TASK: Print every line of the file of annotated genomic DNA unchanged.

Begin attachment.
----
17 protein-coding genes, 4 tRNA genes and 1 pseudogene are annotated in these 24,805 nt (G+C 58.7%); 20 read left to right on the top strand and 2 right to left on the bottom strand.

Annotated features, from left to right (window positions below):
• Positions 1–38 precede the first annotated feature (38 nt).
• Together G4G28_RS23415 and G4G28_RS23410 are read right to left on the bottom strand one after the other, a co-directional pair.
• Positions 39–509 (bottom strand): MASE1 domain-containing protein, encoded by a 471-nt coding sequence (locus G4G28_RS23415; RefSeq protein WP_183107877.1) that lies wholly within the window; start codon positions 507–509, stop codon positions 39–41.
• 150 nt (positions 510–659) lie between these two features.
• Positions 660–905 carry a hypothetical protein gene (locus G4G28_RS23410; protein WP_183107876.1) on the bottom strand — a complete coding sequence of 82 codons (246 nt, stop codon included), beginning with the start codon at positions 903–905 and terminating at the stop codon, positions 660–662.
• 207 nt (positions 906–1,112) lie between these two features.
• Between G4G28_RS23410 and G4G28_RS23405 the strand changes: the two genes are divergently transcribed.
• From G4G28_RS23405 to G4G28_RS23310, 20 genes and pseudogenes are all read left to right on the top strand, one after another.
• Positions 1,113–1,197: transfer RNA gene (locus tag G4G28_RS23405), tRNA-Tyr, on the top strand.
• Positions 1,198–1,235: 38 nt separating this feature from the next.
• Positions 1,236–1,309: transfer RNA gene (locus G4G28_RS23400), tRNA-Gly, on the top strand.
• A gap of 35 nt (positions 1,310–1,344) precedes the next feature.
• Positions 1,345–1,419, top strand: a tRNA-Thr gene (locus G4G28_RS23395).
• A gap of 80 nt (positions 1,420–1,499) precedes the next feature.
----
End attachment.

17 protein-coding genes, 4 tRNA genes and 1 pseudogene are annotated in these 24,805 nt (G+C 58.7%); 20 read left to right on the top strand and 2 right to left on the bottom strand.

Annotated features, from left to right (window positions below):
• Positions 1–38 precede the first annotated feature (38 nt).
• Together G4G28_RS23415 and G4G28_RS23410 are read right to left on the bottom strand one after the other, a co-directional pair.
• Positions 39–509 (bottom strand): MASE1 domain-containing protein, encoded by a 471-nt coding sequence (locus G4G28_RS23415; RefSeq protein WP_183107877.1) that lies wholly within the window; start codon positions 507–509, stop codon positions 39–41.
• 150 nt (positions 510–659) lie between these two features.
• Positions 660–905 carry a hypothetical protein gene (locus G4G28_RS23410; protein WP_183107876.1) on the bottom strand — a complete coding sequence of 82 codons (246 nt, stop codon included), beginning with the start codon at positions 903–905 and terminating at the stop codon, positions 660–662.
• 207 nt (positions 906–1,112) lie between these two features.
• Between G4G28_RS23410 and G4G28_RS23405 the strand changes: the two genes are divergently transcribed.
• From G4G28_RS23405 to G4G28_RS23310, 20 genes and pseudogenes are all read left to right on the top strand, one after another.
• Positions 1,113–1,197: transfer RNA gene (locus tag G4G28_RS23405), tRNA-Tyr, on the top strand.
• Positions 1,198–1,235: 38 nt separating this feature from the next.
• Positions 1,236–1,309: transfer RNA gene (locus G4G28_RS23400), tRNA-Gly, on the top strand.
• A gap of 35 nt (positions 1,310–1,344) precedes the next feature.
• Positions 1,345–1,419, top strand: a tRNA-Thr gene (locus G4G28_RS23395).
• A gap of 80 nt (positions 1,420–1,499) precedes the next feature.